To prepare shrimp, heat oven to 400 degrees and line a sheet pan with aluminum foil.  Spread the shrimp into a single layer on the sheet pan, coat with 1 tablespoon olive oil and 1/2 teaspoon kosher salt.  Roast for 8 to 10 minutes or until the shrimp is firm and cooked through.  Allow to cool thoroughly before peeling.

While the shrimp roasts and cools, heat 1 tablespoon olive oil in a large skillet over medium-high heat. Add the onion and cook until the onions begins to soften.  Add the corn and cook, stirring occasionally to allow the mixture to brown and char a bit.

Serve the chilled avocado soup garnished with the shrimp, lime cream, and corn mixture.

{printable recipe}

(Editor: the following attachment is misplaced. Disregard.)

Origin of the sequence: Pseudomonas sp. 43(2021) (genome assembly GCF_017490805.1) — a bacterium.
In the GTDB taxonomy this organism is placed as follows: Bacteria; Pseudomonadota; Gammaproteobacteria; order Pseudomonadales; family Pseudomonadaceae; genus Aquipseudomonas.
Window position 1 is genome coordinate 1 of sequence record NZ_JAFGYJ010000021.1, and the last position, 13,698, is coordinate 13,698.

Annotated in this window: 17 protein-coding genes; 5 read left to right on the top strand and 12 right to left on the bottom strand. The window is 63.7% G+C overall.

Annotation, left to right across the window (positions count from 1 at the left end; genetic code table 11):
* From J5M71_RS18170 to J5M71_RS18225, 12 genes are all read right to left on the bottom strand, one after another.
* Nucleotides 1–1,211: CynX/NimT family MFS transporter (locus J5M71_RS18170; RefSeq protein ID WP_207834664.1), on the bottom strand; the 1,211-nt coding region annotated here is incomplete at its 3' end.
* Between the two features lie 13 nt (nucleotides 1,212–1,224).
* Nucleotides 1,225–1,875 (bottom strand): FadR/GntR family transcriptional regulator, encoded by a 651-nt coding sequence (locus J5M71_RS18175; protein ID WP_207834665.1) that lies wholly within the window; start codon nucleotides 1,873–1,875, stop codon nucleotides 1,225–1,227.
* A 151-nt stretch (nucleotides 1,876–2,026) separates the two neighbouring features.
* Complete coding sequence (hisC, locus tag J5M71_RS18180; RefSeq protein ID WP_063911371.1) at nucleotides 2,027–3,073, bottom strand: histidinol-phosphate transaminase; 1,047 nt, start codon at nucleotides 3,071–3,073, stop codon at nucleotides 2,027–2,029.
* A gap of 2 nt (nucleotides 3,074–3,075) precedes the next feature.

Flashback Friday – Undecided

The following post originally appeared on BAH on 2 September 2009.

I can’t decide if I like this recipe or not. Maybe it needs a different cheese because the smoked Gouda seemed to overwhelm everything else. Other than a cheese substitution, would you make any other changes?

Ziti Baked with Spinach, Tomatoes, and Smoked Gouda

Cooking Light Pasta

  • 8 ounces uncooked ziti
  • 1 tablespoon olive oil
  • 1 cup chopped onion
  • 1 cup chopped yellow bell pepper
  • 3 cloves garlic, minced
  • 14.5 ounces canned diced tomatoes with basil, garlic, and oregano, with juices
  • 10 ounces canned Italian seasoned diced tomatoes, with juices
  • 4 cups baby spinach
  • 1 1/4 cups (5 ounces) shredded smoked Gouda, divided

Heat oven to 375 degrees. Cook pasta according to package directions. Drain well.

Heat oil in a dutch oven over medium-high heat. Add onion and pepper and cook for 5 minutes. Add garlic and saute 2 minutes or until onion is tender. Stir in tomatoes and bring to a boil. Reduce heat and simmer 5 minutes, stirring occasionally.